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  7. Bob Ireland

    Bob Ireland Member Full Member

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    It had to be as a kid but my interest ebbed ad flowed throughout my whole life. Really got back into after my brother died in an automobile accident. He left me parents some money and they told myself and my sister to get something we most likely wouldn't get for ourselves. I choose a lathe and been turning ever since.
     
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  8. Lou Currier

    Lou Currier Member Full Member

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    I started to become serious about 5 years ago and the first item/tool I bought was a scroll saw.
     
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  9. rocky1

    rocky1 Creator of Shavings and Sawdust! Full Member

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    Define "New" hell most of us are old as dirt!
     
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  10. kweinert

    kweinert Member Full Member

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    I took a shop class in high school (maybe junior high?) but didn't really do much with it for a long time. Bought a Craftsman table saw, then a 6" jointer and a 14" band saw used. I really didn't do much with woodworking until after the divorce. Then the I needed something to do in my now copious free time and the landlady let me fill in the back porch (as long as I restored it when I moved out) and I bought a small lathe and put it on a HF workbench that I added casters to.

    After remarrying I was supported much more in my woodworking and am now in a 2 (sometimes 3) car garage. (During the summer I pretty much use all of it, otherwise it's the 2 car that's set up as my shop.)

    Given all of that I'd have to say that I became a new woodworker about 6 years ago and the first tool was a lathe.
     
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  11. Gdurfey

    Gdurfey Member Full Member

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    Like some of the other responses, I started with dad, but didn't do my "own" project to way later in life. Was horrible with hand tools looking back on it; got by but.....just not good. Visiting my cousin one summer, saw all of the great items he built, many with one of our uncles. Let me back up. My dad could do some good woodworking, but his interests took him different directions in retirement. He never made a large project like he did when he was younger and "had" to make some furniture; which is still in use by the great grandkids. However, this one Uncle really became passionate about woodworking and he made all of the family different pieces of furniture or something else; such as a flag case. Much of the wood for the family projects were either harvested off one of my aunt's (his sister) farm or off his own property. Back to where I came in; this cousin was living about 30 miles away from the uncle and has he lost his own dad way to early, the uncle became like a second father. Looking at the items such as kitchen table, benches, etc, I got hooked again with the desire. I had heard of pen turning and was fascinated by it and he took me to the garage, threw a kit on him many lathe and off I went. Even though the blank blew up, I was hooked!!!! Borrowed a Grizzly mini-lathe from my brother in law about 6 or 7 years ago and off I went. By the way, I am a young 58 now...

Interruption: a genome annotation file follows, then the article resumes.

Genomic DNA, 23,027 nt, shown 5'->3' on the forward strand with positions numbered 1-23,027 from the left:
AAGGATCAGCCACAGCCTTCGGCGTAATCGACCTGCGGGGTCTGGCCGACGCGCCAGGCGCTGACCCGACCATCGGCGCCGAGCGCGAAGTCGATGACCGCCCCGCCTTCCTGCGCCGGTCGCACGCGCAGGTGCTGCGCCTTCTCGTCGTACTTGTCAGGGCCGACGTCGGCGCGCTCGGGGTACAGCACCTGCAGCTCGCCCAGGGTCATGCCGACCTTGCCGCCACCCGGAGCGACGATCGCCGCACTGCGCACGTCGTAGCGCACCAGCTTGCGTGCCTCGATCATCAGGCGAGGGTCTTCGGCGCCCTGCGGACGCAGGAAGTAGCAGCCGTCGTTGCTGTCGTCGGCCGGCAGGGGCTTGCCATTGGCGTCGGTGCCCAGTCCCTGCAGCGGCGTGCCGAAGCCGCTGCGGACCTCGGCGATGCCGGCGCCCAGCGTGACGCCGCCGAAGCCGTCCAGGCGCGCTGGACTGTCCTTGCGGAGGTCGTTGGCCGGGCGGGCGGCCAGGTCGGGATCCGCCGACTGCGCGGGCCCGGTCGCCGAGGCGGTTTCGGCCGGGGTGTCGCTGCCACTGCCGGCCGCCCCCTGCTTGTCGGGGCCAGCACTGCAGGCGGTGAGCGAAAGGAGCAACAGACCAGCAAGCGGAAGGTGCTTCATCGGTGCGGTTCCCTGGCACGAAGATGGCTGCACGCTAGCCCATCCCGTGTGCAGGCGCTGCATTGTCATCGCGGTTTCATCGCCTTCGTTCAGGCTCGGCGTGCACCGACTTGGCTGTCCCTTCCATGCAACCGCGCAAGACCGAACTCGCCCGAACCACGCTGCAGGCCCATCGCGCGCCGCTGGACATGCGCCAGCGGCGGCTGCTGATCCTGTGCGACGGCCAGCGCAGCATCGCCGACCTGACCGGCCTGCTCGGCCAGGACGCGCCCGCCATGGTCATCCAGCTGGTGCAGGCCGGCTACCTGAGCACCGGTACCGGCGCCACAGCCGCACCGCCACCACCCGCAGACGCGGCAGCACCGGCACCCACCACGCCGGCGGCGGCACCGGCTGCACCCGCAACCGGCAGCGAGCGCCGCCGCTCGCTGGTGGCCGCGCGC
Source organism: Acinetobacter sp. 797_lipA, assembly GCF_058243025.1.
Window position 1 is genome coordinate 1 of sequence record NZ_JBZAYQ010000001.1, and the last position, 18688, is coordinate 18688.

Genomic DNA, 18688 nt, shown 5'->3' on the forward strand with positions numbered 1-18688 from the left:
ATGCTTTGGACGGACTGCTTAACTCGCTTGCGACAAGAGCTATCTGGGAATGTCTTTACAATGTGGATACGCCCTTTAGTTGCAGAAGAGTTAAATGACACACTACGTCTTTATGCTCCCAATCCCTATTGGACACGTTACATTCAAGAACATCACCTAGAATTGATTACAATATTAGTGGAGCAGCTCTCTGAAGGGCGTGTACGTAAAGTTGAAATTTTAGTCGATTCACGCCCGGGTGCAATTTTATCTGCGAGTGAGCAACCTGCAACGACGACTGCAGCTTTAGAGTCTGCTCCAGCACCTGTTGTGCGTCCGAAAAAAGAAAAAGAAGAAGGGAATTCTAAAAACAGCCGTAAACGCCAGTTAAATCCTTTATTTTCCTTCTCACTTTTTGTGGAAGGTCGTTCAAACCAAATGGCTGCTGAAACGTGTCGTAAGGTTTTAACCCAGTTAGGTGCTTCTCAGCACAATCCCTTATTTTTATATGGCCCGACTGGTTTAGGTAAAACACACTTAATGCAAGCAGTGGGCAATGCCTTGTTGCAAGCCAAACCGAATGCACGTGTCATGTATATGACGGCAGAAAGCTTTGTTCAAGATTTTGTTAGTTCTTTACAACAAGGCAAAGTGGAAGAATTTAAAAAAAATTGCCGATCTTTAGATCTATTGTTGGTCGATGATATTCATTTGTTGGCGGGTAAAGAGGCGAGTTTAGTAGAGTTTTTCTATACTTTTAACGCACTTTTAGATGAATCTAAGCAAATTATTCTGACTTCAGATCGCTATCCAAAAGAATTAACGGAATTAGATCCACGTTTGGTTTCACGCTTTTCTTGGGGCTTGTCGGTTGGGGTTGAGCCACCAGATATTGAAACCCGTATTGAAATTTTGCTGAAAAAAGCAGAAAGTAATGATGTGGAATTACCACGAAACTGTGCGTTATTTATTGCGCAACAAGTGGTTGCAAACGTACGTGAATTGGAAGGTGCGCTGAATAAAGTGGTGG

First "real" tool I bought was the Nova 16-24 lathe, then shortly afterward the Laguna Twelve14 bandsaw, I already had the drill press for the mechanic work, and I am off and going. Six to seven years ago my life changed again and I have a very supportive wife who dreams up some pretty neat projects. As we start building the house, well, having it built, I want the large table saw so I can do some of the cabinet work (I hope). Sorry for taking so long, but fond memories of Uncle Wayne and my dad made me type more. And, in this process, I have built a great relationship with this cousin!!!
     
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  12. justallan

    justallan Member Full Member